(Note: three of the 100-win quarterbacks in NFL history, Tom Brady, Drew Brees and Peyton Manning, were in action in the 2013 NFL divisional playoffs. The list below, published before the divisional round, is updated to reflect those games.)
The New England Patriots may or may not beat the Indianapolis Colts Saturday night in the divisional playoffs.
But they’re a 7-point favorite for a reason.
After all, the Tom Brady Patriots are the greatest, most prolific and most unrelenting victory machine the NFL has ever seen.
And it ain't even close.
If worry-wart Bostonians are not confident in the ability of this team to beat the Colts, they’ll never really be confident about anything in the world of sports.
(We break down game in great detail here at CHFF Insider with our Real and Spectacular Playoff picks; we've gone 32-16 against the spread (.667) picking every postseason game since 2009.)
As we reported earlier this season, Tom Brady became the first player in NFL history to reach +100 in win-loss differential in the regular season.
We wanted to see how he sized up against all the greats in history when it comes to wins and losses, not just in the regular season but in the postseason, too. Well, folks, the results are pretty remarkable.
Brady is now +116 in win-loss differential, virtually lapping the field of greatest QBs in history.
But here’s the best part: arch-nemesis Peyton Manning, the other half of the greatest QB rivalry in NFL history, is No. 2 on that list at +93. After them, it’s a distant drop to No. 3: no less a legend than Joe Montana, who was +79 in win-loss differential.
Montana is the greatest Super Bowl QB in history, winning four championships in four opportunities, and a player who helped revolutionize our concept of modern football. Even he is 37 games behind Brady in win-loss differential.
Hell, there’s a reason why Manning-Brady battles draw epic ratings and why the Pigskin Public expects their Broncos and Patriots to square off in the AFC title game: because they win with machine-like precision.
We looked at every QB in NFL history who won at least 100 games to see who won most consistently. It’s a fairly short list of 21 performers. Most of those quarterbacks are in the Hall of Fame or will be in the Hall of Fame, with a couple exceptions.
None of these legends came even close to Brady’s Patriots at the most important task of all: winning games.
The 100 Win Club (ranked by win-loss differential)
|Rank||Player||W||L||T||PW||PL||All W||All L||Win %||Diff|
So much for parity, huh? If Brady and Manning are any indication, there is LESS parity now than ever before, for reasons we discussed in great detail here this month.
Some of the numbers above are dizzying.
The Great Montana is the only other player on the list besides Brady to win at least 70 percent of his career games.
Even he produced 33 fewer wins than Brady with four more losses.
Dan Marino was the Babe Ruth of pro football history, rewriting our concept of the passing game with records that shattered everything that came before and took decades to surpass.
He won 11 fewer games with 53 more losses.
The Great Peyton Manning, of course, is No. 2 on the win-loss differential list. He boasts 10 more career wins than Brady, but at the cost of 34 more losses.
Here’s the most remarkable part: Brady is +116 wins-to-losses in a sport in which only nine other QBs in the history of the sport have won even a total of 116 games.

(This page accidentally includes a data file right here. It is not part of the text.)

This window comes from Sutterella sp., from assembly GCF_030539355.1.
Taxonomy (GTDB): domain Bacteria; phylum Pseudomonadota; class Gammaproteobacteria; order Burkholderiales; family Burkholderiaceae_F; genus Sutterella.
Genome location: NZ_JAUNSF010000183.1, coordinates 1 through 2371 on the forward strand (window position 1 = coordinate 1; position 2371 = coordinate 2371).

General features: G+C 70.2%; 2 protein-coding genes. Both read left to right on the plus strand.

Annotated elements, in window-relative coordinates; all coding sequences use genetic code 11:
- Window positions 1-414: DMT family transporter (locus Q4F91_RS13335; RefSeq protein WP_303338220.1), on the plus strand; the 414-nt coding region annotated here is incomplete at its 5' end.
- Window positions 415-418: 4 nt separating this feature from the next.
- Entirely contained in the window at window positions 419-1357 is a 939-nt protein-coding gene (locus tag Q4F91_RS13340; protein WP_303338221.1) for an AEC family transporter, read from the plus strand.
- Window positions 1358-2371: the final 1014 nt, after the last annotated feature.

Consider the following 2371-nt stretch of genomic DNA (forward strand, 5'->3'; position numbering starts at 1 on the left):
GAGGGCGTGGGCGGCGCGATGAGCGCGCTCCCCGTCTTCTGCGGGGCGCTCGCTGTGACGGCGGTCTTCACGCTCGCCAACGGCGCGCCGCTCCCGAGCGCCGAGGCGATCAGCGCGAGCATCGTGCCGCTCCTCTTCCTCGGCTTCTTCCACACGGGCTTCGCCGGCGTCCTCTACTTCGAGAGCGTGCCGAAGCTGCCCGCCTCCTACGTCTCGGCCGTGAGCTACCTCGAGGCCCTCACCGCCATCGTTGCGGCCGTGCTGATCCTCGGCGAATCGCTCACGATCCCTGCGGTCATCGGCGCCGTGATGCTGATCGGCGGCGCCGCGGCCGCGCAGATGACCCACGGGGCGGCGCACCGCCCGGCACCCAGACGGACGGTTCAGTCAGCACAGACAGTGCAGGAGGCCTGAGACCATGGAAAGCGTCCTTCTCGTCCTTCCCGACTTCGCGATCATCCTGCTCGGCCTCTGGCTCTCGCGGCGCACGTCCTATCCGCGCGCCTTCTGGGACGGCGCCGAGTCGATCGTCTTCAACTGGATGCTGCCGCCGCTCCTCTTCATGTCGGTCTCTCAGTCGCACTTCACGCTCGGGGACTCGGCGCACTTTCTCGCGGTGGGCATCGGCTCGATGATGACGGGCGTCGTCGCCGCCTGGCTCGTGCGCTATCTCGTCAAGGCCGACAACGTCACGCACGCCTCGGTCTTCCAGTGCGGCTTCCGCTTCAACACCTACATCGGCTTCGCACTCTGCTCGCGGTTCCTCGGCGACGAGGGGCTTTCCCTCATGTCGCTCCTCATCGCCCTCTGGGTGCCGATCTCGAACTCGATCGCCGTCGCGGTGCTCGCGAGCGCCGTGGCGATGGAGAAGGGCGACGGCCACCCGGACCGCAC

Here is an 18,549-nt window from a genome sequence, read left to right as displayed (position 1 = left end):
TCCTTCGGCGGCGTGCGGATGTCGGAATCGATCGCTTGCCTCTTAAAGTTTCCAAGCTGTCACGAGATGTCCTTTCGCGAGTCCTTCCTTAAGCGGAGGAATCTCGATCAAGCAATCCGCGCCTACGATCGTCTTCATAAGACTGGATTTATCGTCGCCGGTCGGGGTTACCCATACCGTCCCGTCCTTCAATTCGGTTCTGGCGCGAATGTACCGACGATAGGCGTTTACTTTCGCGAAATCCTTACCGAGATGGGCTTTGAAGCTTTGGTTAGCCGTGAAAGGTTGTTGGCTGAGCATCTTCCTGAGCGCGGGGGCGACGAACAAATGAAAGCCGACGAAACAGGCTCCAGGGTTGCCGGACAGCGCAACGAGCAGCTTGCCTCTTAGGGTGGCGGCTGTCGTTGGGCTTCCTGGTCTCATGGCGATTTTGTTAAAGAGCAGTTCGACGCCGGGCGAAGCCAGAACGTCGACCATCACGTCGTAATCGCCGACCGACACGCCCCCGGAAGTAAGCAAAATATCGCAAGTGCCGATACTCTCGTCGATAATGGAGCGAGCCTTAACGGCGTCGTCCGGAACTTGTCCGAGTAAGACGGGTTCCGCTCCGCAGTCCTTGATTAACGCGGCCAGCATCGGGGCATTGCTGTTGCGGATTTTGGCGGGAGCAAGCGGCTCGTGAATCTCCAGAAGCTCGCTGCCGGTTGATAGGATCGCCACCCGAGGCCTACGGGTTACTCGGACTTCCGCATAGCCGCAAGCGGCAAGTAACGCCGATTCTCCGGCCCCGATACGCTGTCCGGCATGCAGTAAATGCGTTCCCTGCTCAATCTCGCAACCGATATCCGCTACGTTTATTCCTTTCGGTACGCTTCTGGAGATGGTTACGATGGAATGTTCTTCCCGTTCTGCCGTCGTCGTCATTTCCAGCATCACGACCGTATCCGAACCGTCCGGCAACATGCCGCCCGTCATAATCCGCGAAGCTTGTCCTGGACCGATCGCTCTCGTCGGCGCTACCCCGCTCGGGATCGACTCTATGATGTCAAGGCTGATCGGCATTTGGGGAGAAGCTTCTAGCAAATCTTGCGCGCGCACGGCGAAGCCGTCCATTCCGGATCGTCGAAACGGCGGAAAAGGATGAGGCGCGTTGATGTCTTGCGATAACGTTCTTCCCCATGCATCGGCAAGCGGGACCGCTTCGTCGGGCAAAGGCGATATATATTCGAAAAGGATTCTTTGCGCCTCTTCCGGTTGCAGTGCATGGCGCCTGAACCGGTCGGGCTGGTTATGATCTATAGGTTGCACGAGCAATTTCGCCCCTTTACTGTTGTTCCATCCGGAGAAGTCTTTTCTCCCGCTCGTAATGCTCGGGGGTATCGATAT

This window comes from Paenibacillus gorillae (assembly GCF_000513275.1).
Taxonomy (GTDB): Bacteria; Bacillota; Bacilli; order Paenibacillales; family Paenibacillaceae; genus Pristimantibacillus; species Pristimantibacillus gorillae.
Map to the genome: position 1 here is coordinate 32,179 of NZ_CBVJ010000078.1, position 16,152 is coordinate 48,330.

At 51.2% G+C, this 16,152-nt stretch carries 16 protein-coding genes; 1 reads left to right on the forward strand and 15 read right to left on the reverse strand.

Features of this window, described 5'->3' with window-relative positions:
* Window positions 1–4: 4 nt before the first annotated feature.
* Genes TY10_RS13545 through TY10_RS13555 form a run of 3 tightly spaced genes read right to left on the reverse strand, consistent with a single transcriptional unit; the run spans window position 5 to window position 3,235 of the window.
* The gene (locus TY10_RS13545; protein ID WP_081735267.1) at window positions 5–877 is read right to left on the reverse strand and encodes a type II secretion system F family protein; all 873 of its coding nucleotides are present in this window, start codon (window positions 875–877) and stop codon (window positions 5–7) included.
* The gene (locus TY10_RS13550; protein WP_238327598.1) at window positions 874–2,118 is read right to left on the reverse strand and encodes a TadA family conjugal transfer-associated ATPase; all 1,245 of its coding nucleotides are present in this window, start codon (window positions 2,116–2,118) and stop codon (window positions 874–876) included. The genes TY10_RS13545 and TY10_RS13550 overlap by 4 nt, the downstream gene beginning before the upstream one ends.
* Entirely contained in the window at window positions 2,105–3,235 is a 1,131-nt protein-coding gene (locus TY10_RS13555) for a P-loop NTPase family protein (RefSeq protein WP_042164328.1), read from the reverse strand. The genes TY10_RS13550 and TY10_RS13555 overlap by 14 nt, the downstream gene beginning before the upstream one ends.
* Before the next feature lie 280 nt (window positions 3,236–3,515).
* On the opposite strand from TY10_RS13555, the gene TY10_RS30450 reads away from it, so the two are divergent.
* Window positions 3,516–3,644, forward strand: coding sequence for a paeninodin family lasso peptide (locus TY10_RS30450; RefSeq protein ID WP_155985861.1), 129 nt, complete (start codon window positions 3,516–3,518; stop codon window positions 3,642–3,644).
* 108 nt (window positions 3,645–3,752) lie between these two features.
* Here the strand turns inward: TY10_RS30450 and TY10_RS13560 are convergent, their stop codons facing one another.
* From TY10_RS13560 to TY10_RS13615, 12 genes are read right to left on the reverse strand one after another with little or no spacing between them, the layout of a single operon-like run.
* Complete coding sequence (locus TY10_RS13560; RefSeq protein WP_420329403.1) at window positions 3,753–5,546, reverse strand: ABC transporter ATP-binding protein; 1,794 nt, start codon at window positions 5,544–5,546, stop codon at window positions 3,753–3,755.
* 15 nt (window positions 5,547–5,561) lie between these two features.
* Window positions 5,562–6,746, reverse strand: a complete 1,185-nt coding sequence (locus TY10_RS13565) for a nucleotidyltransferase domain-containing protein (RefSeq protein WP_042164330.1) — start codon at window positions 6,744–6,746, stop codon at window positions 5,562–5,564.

Brady and the Patriots have been far from a dominant team in 2013. But as we noted before the start of the playoffs, they repeatedly found a way to win against the statistical odds. In fact, they won a league-high four games when losing the all-important battle of Passer Rating Differential.
The Patriots also lost 88 percent of their receiving production from 2013. They still finished No. 3 in scoring and with the third best record in football at 12-4.
No matter what happens around them, the Brady Patriots find a way to win.
The statistical secrets for success
Historically speaking, only one QB's team won games at a higher clip than the Brady Patriots. The Otto Graham Browns won at a .788 clip in the NFL (much higher rate in the old AAFC), solidly ahead of the .767 rate of Brady's Patriots.
But over an abbreviated NFL career of six seasons, Graham's Browns were only +45 in win-loss differential (61-16-1), and therefore he's not among the QBs in the 100-win club.
There are two statistical secrets to the unmatched success of the Brady Patriots, and it's not great defense. In fact, the Patriots haven't fielded a great defense since 2006. And Brady has played with the league's No. 1 scoring defense only once (2003).
For a little perspective, Manning has also played with the league's No. 1 scoring defense once (2007), while Marino twice played with the league's No. 1 scoring defense (1983, 1998).
The biggest key is this: in a sport in which QB mistakes kill teams game after game and year after year, Brady rarely makes them.
His career 2.03 percent interception rate is the second best in NFL history, as is his 2.68-to-1 TD-INT ratio -- in both cases second to Green Bay's Aaron Rodgers.
If Brady plays mistake-free ball against the Colts Saturday, or against any other team later in the postseason, the Patriots have as good a chance to win as anybody.
The 2013 Patriots are not dominant. They have flaws, including flaws in Brady's game. They're far from a Super Bowl-winning favorite amid a loaded field, especially among the strong contenders in the NFC.
But with all that said, the Brady Patriots are the greatest victory machine the NFL has ever seen.